add_theme_page(esc_html__('Demo Importer', 'cooltheme'), esc_html__('Demo Importer', 'cooltheme'), 'administrator', 'YOURPREFIX-demo-importer', 'YOURPREFIX_demo_importer_page');

//admin page
function YOURPREFIX_demo_importer_page() {
	global $YOURPREFIX_demo_importer_error;
	echo '<div class="wrap"><h1>'.esc_html__('Demo Content Importer', 'cooltheme').'</h1><div>';

With these lines we added a new demo importer menu under Appearance in WP Admin Area. It can be accessed only by an administrator or above. Important: You might want to switch YOURPREFIX strings to your unique prefix in all our code examples. Also change translation functions’ text domain (cooltheme) to your theme’s text domain.

Webhosting permission and capability check

Before we start importing we need to make sure that our script is allowed to read and copy files, create directories and read/write database. Different hosting systems have different limitations when it comes to file handling, so we’ll use the WP Filesystem API for file management. Insert the following code above the function YOURPREFIX_demo_importer_page() in importer.inc.php:

// webhosting permission and capability check
if (empty($_POST['YOURPREFIX_importing']) && $_GET['page'] == 'YOURPREFIX-demo-importer' && current_user_can('administrator')) {
	// is allow_url_fopen setting on in php.ini?
	if (ini_get('allow_url_fopen') != '1' && ini_get('allow_url_fopen') != 'On') {
		$YOURPREFIX_demo_importer_selfcheck[] = esc_html__('The allow_url_fopen setting is turned off in the PHP ini!', 'cooltheme');
	} else {		
		// can we read a file with wp filesystem?
		global $wp_filesystem;
		if (empty($wp_filesystem)) {
			require_once(ABSPATH . '/wp-admin/includes/file.php');
		if (!$wp_filesystem->get_contents(get_template_directory_uri().'/importer/data.imp')) {
			$YOURPREFIX_demo_importer_selfcheck[] = esc_html__('The script couldn\'t read the data.imp file. Is it there? Does it have the permission to read?', 'cooltheme');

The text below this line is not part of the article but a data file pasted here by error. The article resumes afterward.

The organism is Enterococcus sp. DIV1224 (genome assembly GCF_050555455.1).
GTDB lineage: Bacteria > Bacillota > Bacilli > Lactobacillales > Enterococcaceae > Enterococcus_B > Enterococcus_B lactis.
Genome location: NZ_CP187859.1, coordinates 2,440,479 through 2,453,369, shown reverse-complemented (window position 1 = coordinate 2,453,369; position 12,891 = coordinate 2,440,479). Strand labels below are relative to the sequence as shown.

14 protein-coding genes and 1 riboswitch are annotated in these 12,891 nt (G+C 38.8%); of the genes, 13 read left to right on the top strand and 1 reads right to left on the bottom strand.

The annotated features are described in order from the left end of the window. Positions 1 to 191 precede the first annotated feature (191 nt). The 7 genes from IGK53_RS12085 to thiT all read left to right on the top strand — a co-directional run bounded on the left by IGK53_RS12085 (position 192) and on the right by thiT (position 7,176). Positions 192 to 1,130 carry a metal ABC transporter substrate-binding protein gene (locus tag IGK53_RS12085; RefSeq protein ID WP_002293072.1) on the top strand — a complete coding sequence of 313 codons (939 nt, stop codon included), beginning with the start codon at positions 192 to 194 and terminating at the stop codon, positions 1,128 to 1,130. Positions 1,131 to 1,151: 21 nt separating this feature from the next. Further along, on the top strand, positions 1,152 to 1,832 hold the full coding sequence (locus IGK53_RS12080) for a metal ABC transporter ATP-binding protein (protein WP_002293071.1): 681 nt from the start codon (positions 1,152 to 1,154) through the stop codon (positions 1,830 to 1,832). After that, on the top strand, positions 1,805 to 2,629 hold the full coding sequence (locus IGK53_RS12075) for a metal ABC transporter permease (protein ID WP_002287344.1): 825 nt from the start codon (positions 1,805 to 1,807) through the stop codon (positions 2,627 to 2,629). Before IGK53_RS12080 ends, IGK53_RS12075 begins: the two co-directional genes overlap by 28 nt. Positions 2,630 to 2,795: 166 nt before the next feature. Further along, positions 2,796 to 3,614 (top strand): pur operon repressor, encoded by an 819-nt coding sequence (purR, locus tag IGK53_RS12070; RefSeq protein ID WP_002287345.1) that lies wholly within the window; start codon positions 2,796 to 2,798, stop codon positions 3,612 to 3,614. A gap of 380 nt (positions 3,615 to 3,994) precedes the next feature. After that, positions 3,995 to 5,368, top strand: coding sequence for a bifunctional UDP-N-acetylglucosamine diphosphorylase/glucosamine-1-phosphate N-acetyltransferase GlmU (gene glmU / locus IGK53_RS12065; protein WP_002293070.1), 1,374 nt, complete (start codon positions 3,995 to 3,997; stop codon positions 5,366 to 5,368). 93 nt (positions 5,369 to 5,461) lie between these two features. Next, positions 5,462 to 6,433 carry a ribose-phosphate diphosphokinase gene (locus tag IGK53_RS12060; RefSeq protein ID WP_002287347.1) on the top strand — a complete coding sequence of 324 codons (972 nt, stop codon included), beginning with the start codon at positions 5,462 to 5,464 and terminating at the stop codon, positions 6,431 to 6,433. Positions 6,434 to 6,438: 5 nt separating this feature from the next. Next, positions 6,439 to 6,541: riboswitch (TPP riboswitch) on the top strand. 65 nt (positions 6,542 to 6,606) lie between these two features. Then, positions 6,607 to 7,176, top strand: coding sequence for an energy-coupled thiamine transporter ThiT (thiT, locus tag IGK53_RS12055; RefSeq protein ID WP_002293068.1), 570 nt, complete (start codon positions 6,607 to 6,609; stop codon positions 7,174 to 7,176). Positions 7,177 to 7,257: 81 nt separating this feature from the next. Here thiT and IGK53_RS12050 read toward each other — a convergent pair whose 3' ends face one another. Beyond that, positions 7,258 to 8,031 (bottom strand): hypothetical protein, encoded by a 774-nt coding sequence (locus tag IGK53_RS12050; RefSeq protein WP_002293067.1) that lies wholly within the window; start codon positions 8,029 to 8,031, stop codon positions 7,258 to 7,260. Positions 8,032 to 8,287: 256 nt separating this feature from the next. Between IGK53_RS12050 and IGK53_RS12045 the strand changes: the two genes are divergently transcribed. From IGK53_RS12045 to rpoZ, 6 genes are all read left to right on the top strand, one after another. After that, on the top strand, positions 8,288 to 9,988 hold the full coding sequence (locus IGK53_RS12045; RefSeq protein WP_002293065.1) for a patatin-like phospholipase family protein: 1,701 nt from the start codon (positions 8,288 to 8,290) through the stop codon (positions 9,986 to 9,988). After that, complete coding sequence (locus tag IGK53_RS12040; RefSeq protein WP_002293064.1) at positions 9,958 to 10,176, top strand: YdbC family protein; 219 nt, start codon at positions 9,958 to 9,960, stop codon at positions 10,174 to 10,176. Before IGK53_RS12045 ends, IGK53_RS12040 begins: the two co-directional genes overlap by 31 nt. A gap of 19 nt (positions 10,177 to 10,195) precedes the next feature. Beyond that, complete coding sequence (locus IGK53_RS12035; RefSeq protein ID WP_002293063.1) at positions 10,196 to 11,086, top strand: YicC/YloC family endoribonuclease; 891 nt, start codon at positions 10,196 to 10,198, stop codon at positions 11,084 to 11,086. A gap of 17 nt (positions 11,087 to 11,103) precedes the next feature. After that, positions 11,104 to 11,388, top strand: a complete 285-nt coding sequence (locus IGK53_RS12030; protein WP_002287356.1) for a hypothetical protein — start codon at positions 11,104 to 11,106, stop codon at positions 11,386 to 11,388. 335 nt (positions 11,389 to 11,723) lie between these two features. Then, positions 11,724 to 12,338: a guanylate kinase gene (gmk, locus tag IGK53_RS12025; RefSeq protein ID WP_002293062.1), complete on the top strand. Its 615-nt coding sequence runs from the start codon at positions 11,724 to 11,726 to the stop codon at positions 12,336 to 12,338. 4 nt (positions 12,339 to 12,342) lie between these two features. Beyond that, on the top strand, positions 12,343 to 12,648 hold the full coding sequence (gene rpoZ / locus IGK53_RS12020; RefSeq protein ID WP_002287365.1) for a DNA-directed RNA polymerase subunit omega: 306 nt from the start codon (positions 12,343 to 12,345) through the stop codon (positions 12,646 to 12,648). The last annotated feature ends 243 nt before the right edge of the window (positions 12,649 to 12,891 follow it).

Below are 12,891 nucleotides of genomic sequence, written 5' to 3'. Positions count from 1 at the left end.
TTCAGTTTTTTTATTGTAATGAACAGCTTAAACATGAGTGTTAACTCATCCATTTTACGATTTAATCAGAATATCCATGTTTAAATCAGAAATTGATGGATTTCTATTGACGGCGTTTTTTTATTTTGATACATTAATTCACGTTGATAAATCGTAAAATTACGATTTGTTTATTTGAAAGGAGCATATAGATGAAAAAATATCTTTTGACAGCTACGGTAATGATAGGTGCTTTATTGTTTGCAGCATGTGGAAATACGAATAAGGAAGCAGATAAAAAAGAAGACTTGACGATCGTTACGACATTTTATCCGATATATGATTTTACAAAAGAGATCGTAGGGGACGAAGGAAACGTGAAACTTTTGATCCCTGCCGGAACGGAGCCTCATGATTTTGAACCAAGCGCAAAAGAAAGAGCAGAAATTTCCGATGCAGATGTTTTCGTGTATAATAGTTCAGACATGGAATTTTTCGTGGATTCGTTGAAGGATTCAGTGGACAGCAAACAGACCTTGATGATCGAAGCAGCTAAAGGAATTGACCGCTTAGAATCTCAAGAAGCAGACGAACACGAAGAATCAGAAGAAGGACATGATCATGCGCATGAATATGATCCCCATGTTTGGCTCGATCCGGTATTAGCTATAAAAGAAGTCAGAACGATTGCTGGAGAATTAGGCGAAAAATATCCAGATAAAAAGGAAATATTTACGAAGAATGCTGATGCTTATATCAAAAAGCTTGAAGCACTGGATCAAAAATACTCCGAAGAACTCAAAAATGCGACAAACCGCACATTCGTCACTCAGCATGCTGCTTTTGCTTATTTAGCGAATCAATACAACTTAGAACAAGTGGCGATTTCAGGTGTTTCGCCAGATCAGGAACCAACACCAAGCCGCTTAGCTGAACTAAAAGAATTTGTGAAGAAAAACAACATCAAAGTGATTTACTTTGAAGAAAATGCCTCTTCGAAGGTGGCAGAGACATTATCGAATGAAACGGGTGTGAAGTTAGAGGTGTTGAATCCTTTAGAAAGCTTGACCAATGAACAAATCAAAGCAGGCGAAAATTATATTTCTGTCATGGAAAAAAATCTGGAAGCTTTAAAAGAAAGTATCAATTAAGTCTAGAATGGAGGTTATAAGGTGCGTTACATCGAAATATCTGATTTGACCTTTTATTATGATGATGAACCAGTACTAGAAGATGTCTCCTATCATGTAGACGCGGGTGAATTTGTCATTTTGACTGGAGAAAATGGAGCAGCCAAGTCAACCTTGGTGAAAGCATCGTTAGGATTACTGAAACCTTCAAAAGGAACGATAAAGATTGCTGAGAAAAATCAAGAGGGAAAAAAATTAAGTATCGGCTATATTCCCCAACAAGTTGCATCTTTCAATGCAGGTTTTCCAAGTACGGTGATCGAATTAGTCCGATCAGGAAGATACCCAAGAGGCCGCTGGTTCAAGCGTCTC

// can we create directory?
	$uploads_dir = $wp_filesystem->abspath() . '/wp-content/uploads';
	if (!$wp_filesystem->is_dir($uploads_dir)) {
		if (!$wp_filesystem->mkdir($uploads_dir)) {
			$YOURPREFIX_demo_importer_selfcheck[] = esc_html__('The script couldn\'t create a directory!', 'cooltheme');
	// can we copy files?
	if (!$wp_filesystem->copy(get_template_directory().'/importer/media/book.jpg', $wp_filesystem->abspath() . '/wp-content/uploads/test.jpg')) {
		$YOURPREFIX_demo_importer_selfcheck[] = esc_html__('The script couldn\'t copy a file!', 'cooltheme');
	} else {
		$wp_filesystem->delete($wp_filesystem->abspath() . '/wp-content/uploads/test.jpg');
	// can we read/write database?
	global $wpdb;
	if (!$wpdb->query('CREATE TABLE IF NOT EXISTS '.$wpdb->prefix.'testing (id mediumint(9) NOT NULL AUTO_INCREMENT, test varchar(255), UNIQUE KEY id (id))')) {
		$YOURPREFIX_demo_importer_selfcheck[] = esc_html__('The script is not allowed to write MySQL database!', 'cooltheme');
	} else {
		if (!$wpdb->query('TRUNCATE TABLE '.$wpdb->prefix.'testing')) {
			$YOURPREFIX_demo_importer_selfcheck[] = esc_html__('The script is not allowed to write MySQL database!', 'cooltheme');

In the example above, change book.jpg to a file that actually exists in the /uploads/ directory. As you can see the script collects error messages in an array. Let’s create a section in admin page where we can display these errors. We’ll also add the magic importer buttton and a notification to warn our users about database clearing. So find and extend YOURPREFIX_demo_importer_page() function the following way:

// admin page
function YOURPREFIX_demo_importer_page() {
	global $YOURPREFIX_demo_importer_selfcheck, $YOURPREFIX_demo_importer_success;
	echo '<div class="wrap"><h1>'.esc_html__('Demo Content Importer', 'cooltheme').'</h1>';
	if (empty($_POST['YOURPREFIX_importing'])) {
		// welcome message
		echo '<p>' . esc_html__('Here you can import sample content with a single click!', 'cooltheme') . '<br /><br />
			'. __('<b>WARNING! The importing process will remove your existing posts, pages and media library!<br />
			It\'s recommended to use a fresh, clean wordpress install!</b>', 'cooltheme') . '</p>';
		// show button if no error were found in selfcheck
		if (empty($YOURPREFIX_demo_importer_selfcheck)) {
			echo '<form method="post">
				<input type="hidden" name="YOURPREFIX_importing" value="1" />
				<input type="submit" name="submit" id="submit" class="button button-primary" value="' . esc_attr__('Import Now!', 'cooltheme') . '"  />
	} else {			
		// user pressed the import button
		if (!empty($YOURPREFIX_demo_importer_success)) {				  
			//successful import
			echo '<p><b>' . __('Demo content has been successfully imported!', 'cooltheme') . '</p>';
		} else {
			//something went wrong
			echo '<p><b>' . __('ERROR! Something went wrong!', 'cooltheme') . '</p>';
	// error messages from webhosting check
	if (!empty($YOURPREFIX_demo_importer_selfcheck)) {
		echo '<h2 class="title">'.esc_html__('Whooops!', 'cooltheme').'</h2>					
			<p><b>'.esc_html__('One or more problems were found that needs to be fixed before the import!', 'cooltheme').'</b></p>					
		foreach ($YOURPREFIX_demo_importer_selfcheck as $err) {
			echo '<li>• '. $err .'</li>';
		echo '</ul>';
	echo '</div>';

You can visit your importer page now to find out if your actual local webserver has any problem with our script and to check for typos.

Copy media files and import MySQL data